At the meeting, Brumback introduced the item by noting that he originally intended to allow Plaintiffs to display the sign during the Parade. (Doc. # 49 at 31:15-21, 32:3-5). However, in Brumback's words, he could no longer recommend doing so "in good conscience" because "at that point it got really ugly and it became a series of bullying and threatening posts on Facebook that even named a couple of members of [the] Commission. And it outwardly stated that [the] Commission was anti-veteran, as was I." (Id. at 31:19-32:5). Following some contentious exchanges, the City Commission voted unanimously to reject Duvernay's request, with Payne absent. (Id. at 45:13-46:8). The City admits that it has no written criteria by which such a request should be evaluated, although other sections of the Code of Ordinances do include certain criteria for the City to grant zoning variances. (Id. at 22:12-15; Doc. # 61 at ¶ 20; Doc. # 60-1). The parties present no evidence that any individual has ever applied for or received an exemption to Section 73-34(10). (Doc. # 49 at ¶ 58:14-18).

Despite the City's denial of his application, Duvernay participated in the Parade as originally planned. (Doc. # 48 at 61:19-62:13). During the length of the Parade, Duvernay displayed a sign stating "Thank You Veterans! God Bless America," and featuring a bald eagle and American flag:

(Doc. # 48 at 61:22-62:1; Doc. # 49-8 at 8; Doc. # 49-13). Duvernay did not exit the Parade before entering Treasure Island waters. (Doc. # 48 at 62:2-7).

At the conclusion of the Parade, Duvernay received a citation from the Treasure Island police marine unit for violating Section 73-34(10) of the Sign Code, which prohibits "[s]igns in or upon any river, bay, lake, or other body of water within the limits of the city, unless authorized by the city commission." (Doc. # 48 at 63:24-64:2; Doc. # 49-9; Doc. # 49-10 at 9-10). The November 9, 2019, citation stated that Duvernay "was observed in the intracoastal waterway between Isle of Capri and Isle of Palm" and that "city permission was denied for the billboard on [November 5, 2019,] to operate within city limits." (Doc. # 49-9) (emphasis omitted). No other boat captain participating in the Parade received a citation for violating the Sign Code, despite other boats also displaying signs. (Doc. # 46 at 27:24-28:16, 29:16-19; Doc. # 47 at 27:13-19; Doc. # 48 at 93:9-94:13).

Duvernay was again cited on December 21, 2019, for a purportedly separate violation of Section 73-34(10) of the Sign Code. (Doc. # 49-12). The citation provides that Duvernay was observed advertising with a large electric sign within the City's boundaries. (Id. ). The prosecution of all three citations issued by the City against Duvernay is currently pending in state court. (Doc. # 50-1 at 2).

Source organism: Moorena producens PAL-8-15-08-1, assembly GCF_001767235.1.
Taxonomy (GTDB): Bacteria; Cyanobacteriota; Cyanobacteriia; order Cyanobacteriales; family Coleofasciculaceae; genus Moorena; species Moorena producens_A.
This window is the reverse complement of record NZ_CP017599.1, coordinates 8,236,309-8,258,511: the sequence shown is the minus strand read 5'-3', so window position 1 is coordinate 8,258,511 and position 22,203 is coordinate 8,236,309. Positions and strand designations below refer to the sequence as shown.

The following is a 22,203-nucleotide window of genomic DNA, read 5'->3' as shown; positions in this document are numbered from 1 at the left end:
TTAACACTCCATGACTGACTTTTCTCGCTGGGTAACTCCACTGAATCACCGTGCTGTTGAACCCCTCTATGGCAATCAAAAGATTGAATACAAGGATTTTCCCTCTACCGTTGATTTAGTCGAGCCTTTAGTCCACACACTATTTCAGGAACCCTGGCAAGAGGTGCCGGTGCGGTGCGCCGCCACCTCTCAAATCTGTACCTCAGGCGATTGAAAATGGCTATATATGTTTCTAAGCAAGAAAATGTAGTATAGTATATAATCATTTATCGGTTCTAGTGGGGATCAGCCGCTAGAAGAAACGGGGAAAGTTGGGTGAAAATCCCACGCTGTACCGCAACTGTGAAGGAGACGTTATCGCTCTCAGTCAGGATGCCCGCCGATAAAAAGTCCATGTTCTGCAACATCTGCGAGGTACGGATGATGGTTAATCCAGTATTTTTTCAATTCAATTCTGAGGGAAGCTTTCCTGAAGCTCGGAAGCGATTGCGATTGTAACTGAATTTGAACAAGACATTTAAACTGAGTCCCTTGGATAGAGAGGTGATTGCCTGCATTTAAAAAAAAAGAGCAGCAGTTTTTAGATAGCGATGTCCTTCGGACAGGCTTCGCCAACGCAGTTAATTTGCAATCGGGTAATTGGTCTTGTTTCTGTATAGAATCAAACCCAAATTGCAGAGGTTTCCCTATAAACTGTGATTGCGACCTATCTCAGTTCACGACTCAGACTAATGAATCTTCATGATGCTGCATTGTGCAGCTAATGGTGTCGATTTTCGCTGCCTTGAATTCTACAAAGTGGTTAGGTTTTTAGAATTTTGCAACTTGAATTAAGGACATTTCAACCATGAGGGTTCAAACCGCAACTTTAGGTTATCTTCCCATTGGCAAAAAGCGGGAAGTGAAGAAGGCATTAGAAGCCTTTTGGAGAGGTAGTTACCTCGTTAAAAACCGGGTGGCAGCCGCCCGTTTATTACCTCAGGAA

Plaintiffs initiated this action on December 19, 2019. (Doc. # 1). The complaint includes claims against the City for a facial First Amendment challenge (Count I), an as-applied First Amendment challenge (Count II), and preemption of Section 73-34(10) (Count III). (Id. ). The City filed an answer on February 27, 2020. (Doc. # 27). The parties now both seek entry of summary judgment in their favor. (Doc. ## 45; 55). Each party has responded, and the Motions are now ripe for review. (Doc. ## 57; 61).

II. Legal Standard

Summary judgment is appropriate "if the movant shows that there is no genuine dispute as to any material fact and the movant is entitled to judgment as a matter of law." Fed. R. Civ. P. 56(a). A factual dispute alone is not enough to defeat a properly pled motion for summary judgment; only the existence of a genuine issue of material fact will preclude a grant of summary judgment. Anderson v. Liberty Lobby, Inc., 477 U.S. 242, 247-48, 106 S.Ct. 2505, 91 L.Ed.2d 202 (1986).

An issue is genuine if the evidence is such that a reasonable jury could return a verdict for the non-moving party. Mize v. Jefferson City Bd. of Educ., 93 F.3d 739, 742 (11th Cir. 1996) (citing Hairston v. Gainesville Sun Publ'g Co., 9 F.3d 913, 918 (11th Cir. 1993) ). A fact is material if it may affect the outcome of the suit under the governing law. Allen v. Tyson Foods, Inc., 121 F.3d 642, 646 (11th Cir. 1997). The moving party bears the initial burden of showing the Court, by reference to materials on file, that there are no genuine issues of material fact that should be decided at trial. Hickson Corp. v. N. Crossarm Co., 357 F.3d 1256, 1260 (11th Cir. 2004) (citing Celotex Corp. v. Catrett, 477 U.S. 317, 323, 106 S.Ct. 2548, 91 L.Ed.2d 265 (1986) ). "When a moving party has discharged its burden, the non-moving party must then ‘go beyond the pleadings,’ and by its own affidavits, or by ‘depositions, answers to...